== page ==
Draw and Tell! Draw and Tell! Draw and Tell! Join me in a big cheer for this app. Over the past month, we have been busy exploring and finding ways to use Draw and Tell to make our learning visible, practicing our math strategies and skills and recording our voice to explain our thinking for our assessment component.
I was introduced to this app at an iOS Summit, in Vancouver, by Karen Lirenman and am SO thankful. In my opinion, this app is somewhat similar to Explain Everything because of the ability to create a background or image and then record your voice and explain your thinking. There are many differences but in both apps you have the option to record voice over a created image. Draw and Tell is not as complex nor as interactive as Explain Everything, but I believe that is why it works so well for primary student learners. Draw and Tell allows you to create a scene or background and then record voice to lay over your image whilst moving the stickers and using a pointer to underline or circle areas of your image. Unlike Explain Everything, Draw and Tell only allows you to create one slide/image and only import a photograph as the full background, the record option only allows you to underline or circle with a pointer and move stickers (not shapes, images or text like Explain Everything does). I have found that on our iPad air the pointer shows up as a blue circle, but on our iPad minis the pointer shows up as a sticker (not as great as the blue pointer, I think this might be a glitch). Once you are finished recording, you can save the clip as a video onto your iPad and then share, export or import it into another app.
To introduce Draw and Tell we started with making a digital alphabet class book as a whole group. We created pages for each letter, added our classmates’ names who begin with the letter, and scrolled through the stickers to find objects that started with the letter. After, my plan is to import the saved video into Explain Everything to add the classmate’s picture next to their name to add another visual element. My plan is import all the separate letter video files into iMovie or Book Creator in the end to make a finished product that can be shared with families as a practice tool for at home. This whole group process of using Draw and Tell helped to model and scaffold the app before having student learners individually interact with the app, it was a powerful initial introductory step.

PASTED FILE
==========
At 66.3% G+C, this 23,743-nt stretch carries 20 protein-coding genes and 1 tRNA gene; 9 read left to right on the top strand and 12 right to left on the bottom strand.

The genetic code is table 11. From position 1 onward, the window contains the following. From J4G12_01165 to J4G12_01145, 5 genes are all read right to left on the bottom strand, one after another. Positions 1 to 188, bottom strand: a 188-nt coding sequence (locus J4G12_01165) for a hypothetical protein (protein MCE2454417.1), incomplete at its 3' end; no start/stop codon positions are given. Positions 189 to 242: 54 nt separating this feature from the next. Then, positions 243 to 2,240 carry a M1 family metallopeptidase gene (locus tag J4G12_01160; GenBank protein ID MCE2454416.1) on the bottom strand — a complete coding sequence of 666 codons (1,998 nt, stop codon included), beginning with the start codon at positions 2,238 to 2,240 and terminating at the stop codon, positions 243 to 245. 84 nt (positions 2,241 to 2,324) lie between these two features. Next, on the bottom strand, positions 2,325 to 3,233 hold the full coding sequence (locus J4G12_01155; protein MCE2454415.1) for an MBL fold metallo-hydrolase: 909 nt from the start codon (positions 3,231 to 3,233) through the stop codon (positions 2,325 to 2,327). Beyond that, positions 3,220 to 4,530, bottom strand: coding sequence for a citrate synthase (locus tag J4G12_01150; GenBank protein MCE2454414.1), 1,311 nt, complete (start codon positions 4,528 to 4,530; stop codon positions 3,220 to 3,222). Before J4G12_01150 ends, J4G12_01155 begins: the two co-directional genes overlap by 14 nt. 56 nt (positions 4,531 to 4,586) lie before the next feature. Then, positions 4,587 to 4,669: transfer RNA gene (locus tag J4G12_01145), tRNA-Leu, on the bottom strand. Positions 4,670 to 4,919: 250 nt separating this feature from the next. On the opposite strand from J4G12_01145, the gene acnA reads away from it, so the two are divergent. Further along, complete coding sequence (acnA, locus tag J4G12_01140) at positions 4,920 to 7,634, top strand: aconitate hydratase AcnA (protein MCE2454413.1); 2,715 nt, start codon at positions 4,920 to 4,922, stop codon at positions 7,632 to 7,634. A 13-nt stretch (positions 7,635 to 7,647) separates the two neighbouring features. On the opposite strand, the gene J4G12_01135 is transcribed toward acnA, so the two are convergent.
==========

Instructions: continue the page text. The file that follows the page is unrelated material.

We then started using Draw and Tell as part of our ‘Ways to Make 5’ learning activities. We had been exploring a lot outdoors to find different materials to make 5 and doing hands-on exploration during our math stations so the concept was fresh and current for us before we started incorporating Draw and Tell into the mix, thank you to Karen for this idea.
I introduced it as a whole group math learning activity one day and then the next added into our math station mix. Our student learners immediately were flying with using the stickers, paint brushes and pattern prints to create various representations of the number five.
We then shifted our learning focus more towards patterning, and I came across an awesome blog post about using Draw and Tell in French Immersion Kindergarten to demonstrate AB patterning and to assess their understanding in a Draw and Tell clip.
Once again we did an initial group lesson, and then added it into our math patterning stations. After a few sessions of using it, I pulled one student learner at a time to do this activity. A big thank you to Mme Kathleen for this activity inspiration, merci! I ended up using this as an assessment piece to add to their Fresh Grade portfolios to demonstrate their ability to create and continue an AB pattern using various objects and to record their explanation in a combo of French and English for families to understand.
I am looking forward to using some time over the break to further research and find more ideas of how to use Draw and Tell in a primary classroom to make learning and thinking visible. I value providing hands-on learning exploration with natural materials and manipulatives, then moving to a whole group introduction to how we are focusing on the same skills but using Draw and Tell as a tool to show our learning, then adding voice explanations of their thinking for assessment.
I would love to hear how you are using this app in your learning activities and to make thinking visible as an assessment piece.
Please share this post with your friends & colleagues!